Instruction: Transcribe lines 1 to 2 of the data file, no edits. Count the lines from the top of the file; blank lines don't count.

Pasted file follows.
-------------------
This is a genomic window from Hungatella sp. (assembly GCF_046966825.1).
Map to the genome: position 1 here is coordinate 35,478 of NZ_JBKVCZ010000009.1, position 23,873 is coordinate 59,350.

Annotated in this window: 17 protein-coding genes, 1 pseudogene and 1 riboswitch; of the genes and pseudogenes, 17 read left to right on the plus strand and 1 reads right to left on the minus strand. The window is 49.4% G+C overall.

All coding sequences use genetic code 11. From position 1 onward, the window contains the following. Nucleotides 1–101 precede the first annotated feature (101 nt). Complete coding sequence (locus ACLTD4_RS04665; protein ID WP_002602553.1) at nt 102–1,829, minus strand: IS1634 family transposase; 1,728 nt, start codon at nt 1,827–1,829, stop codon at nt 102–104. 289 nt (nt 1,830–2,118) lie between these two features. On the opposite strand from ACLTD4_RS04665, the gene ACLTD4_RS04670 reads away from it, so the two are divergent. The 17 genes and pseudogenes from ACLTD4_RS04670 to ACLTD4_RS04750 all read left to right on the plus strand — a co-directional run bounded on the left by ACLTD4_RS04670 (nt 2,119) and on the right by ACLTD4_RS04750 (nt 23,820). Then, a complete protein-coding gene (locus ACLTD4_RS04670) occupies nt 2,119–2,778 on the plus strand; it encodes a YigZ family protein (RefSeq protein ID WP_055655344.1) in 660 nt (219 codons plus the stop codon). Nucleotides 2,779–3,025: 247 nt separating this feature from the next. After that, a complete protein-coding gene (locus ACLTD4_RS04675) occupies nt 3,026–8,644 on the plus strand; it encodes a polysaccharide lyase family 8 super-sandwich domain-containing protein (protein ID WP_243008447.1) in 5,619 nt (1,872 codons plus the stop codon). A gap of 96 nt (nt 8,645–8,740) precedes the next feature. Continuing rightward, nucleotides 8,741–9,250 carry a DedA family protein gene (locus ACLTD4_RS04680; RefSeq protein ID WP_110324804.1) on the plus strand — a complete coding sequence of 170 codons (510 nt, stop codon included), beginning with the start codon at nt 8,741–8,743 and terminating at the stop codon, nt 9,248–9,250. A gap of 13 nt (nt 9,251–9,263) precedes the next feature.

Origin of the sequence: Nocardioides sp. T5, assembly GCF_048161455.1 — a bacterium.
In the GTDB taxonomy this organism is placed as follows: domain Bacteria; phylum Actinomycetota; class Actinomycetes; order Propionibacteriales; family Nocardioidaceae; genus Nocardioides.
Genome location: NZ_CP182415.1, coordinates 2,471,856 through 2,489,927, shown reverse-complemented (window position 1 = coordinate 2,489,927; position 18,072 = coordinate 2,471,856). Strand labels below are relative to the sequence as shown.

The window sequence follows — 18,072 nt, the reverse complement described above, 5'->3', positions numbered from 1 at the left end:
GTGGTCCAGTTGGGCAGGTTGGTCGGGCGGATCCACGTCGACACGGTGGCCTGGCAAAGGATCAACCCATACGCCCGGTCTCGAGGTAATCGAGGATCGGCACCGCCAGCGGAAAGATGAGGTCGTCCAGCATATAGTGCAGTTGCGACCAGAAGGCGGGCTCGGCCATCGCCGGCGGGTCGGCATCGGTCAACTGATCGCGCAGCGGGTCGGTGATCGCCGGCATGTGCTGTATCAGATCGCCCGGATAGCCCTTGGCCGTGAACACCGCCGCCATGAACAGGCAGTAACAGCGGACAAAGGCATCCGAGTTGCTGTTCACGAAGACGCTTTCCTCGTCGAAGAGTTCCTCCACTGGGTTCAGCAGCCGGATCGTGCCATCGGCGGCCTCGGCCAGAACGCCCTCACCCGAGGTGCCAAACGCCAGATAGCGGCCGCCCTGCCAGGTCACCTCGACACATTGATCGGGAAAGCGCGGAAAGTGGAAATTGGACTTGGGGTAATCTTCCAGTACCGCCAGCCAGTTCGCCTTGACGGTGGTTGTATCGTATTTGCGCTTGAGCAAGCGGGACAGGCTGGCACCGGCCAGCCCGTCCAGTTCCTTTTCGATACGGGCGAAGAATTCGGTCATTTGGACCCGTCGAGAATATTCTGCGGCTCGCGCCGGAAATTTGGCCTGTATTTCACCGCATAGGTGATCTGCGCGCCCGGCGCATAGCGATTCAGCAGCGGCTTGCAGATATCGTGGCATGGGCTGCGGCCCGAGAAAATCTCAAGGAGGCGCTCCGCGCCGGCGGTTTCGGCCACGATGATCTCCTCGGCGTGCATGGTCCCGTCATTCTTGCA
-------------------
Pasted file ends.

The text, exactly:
This is a genomic window from Hungatella sp. (assembly GCF_046966825.1).
Map to the genome: position 1 here is coordinate 35,478 of NZ_JBKVCZ010000009.1, position 23,873 is coordinate 59,350.